Violence in the northern Lebanese city of Tripoli between pro- and anti-Syrian factions sparked fears that civil war in Syria would spill over the Lebanese border.
A cease-fire collapsed Friday after four days of violence left at least 12 people dead and several others injured in Tripoli.
The Cedar Revolution in Lebanon in 2005 forced Syrian forces out of the country, ending years of political dominance during the Lebanese civil war. Syria in 2008 opened its embassy in Beirut for the first time since independence in the 1940s. Beirut followed suit the following year.
Lebanese newspaper The Daily Star reported this week that Syrian military helicopters crossed the border flying at a low altitude. Lebanese Foreign Affairs Minister Adnan Mansour, however, said there was no reason to cut diplomatic ties with Syrian representatives.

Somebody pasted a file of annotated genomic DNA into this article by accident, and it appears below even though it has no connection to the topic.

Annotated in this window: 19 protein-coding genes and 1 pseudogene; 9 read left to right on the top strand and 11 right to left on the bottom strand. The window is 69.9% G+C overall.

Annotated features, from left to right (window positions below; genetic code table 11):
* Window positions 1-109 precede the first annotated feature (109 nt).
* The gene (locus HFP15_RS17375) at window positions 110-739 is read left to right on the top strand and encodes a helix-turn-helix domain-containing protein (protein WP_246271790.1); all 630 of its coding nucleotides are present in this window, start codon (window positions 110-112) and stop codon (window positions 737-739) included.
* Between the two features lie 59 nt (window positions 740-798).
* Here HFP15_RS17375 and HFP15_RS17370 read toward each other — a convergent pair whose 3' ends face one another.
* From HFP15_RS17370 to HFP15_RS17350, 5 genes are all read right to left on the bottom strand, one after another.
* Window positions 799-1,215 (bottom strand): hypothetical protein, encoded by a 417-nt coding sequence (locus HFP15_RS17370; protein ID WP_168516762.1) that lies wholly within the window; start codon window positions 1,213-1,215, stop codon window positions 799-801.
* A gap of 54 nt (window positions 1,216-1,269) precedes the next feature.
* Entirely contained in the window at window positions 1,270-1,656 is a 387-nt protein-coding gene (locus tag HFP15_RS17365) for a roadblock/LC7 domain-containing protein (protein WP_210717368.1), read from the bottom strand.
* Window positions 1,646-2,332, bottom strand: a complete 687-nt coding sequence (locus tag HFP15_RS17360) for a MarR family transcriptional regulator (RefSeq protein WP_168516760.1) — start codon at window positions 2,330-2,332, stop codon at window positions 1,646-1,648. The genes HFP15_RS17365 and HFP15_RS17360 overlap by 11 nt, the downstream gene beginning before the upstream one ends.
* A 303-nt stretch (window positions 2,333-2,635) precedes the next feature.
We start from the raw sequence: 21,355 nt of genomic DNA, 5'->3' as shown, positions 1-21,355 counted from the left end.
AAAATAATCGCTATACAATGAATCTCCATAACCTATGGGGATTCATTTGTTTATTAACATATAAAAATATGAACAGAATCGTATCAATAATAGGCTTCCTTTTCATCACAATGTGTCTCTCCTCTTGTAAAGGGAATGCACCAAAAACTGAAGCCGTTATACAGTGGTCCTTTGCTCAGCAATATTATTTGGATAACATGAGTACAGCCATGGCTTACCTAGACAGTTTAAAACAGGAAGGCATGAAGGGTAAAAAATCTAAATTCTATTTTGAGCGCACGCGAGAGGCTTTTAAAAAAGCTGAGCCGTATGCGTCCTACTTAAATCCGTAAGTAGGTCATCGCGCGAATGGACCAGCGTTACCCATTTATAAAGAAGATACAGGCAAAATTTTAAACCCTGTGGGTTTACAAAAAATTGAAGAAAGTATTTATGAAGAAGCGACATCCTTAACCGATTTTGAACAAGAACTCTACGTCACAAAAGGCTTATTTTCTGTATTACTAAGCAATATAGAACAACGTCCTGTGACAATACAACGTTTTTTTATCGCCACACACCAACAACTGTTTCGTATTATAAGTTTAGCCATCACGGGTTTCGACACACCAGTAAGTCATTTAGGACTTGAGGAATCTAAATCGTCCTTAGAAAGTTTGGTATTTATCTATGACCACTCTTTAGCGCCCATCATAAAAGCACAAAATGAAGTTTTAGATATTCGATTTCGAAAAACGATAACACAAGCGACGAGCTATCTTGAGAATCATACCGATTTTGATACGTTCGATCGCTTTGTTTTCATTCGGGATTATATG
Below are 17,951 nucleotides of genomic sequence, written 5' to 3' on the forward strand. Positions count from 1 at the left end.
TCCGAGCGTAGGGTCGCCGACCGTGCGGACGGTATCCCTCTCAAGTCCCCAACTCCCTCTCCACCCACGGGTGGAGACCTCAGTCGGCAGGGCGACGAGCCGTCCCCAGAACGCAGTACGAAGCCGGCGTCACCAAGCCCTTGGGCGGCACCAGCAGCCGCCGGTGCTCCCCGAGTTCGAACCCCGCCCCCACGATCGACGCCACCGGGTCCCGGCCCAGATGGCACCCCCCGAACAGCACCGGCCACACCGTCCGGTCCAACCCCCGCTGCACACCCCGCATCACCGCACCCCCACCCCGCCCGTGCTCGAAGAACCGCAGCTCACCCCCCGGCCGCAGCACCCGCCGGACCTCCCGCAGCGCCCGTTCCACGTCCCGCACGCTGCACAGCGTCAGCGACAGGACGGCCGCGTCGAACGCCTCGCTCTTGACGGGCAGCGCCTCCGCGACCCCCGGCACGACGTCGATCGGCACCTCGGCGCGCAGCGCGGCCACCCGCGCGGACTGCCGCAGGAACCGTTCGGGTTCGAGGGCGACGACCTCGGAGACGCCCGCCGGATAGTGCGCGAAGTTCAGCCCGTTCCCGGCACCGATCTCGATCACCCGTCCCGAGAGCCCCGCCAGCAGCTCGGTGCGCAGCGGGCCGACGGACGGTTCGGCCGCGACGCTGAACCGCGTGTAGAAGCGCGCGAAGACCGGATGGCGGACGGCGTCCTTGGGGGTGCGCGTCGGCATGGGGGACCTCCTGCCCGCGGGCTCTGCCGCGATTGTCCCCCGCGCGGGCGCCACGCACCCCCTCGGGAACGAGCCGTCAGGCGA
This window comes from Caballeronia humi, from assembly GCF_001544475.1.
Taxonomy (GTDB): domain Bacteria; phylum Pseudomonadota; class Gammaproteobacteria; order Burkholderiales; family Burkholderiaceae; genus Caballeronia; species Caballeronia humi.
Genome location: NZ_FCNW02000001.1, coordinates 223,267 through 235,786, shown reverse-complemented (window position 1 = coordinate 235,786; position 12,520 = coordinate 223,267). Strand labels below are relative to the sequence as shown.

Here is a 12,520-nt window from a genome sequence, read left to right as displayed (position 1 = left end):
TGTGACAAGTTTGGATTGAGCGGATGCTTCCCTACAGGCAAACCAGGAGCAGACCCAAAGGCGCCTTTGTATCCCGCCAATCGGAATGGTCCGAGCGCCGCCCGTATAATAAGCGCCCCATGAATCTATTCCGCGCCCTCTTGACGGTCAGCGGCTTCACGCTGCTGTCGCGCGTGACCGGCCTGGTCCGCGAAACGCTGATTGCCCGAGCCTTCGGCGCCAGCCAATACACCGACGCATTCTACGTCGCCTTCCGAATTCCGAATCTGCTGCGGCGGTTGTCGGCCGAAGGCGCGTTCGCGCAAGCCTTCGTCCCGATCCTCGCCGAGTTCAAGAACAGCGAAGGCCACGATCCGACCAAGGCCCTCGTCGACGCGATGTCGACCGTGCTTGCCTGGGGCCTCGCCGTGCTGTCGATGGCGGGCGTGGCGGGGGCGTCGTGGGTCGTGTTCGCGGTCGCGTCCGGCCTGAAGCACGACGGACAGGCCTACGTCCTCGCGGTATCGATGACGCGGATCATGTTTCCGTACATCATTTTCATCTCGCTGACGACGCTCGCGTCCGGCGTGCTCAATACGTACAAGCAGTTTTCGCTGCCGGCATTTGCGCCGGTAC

"There is nothing that warrants the expulsion of the ambassador or the withdrawal of Lebanon's ambassador to Syria because of the lack of convincing reasons and motives to do so," he was quoted by Lebanese news portal Ya Libnan as saying.
Jeffrey Feltman, a former Middle East envoy for the U.S. State Department serving as U.N. undersecretary-general, told the U.N. Security Council that the situation in Lebanese was "precarious."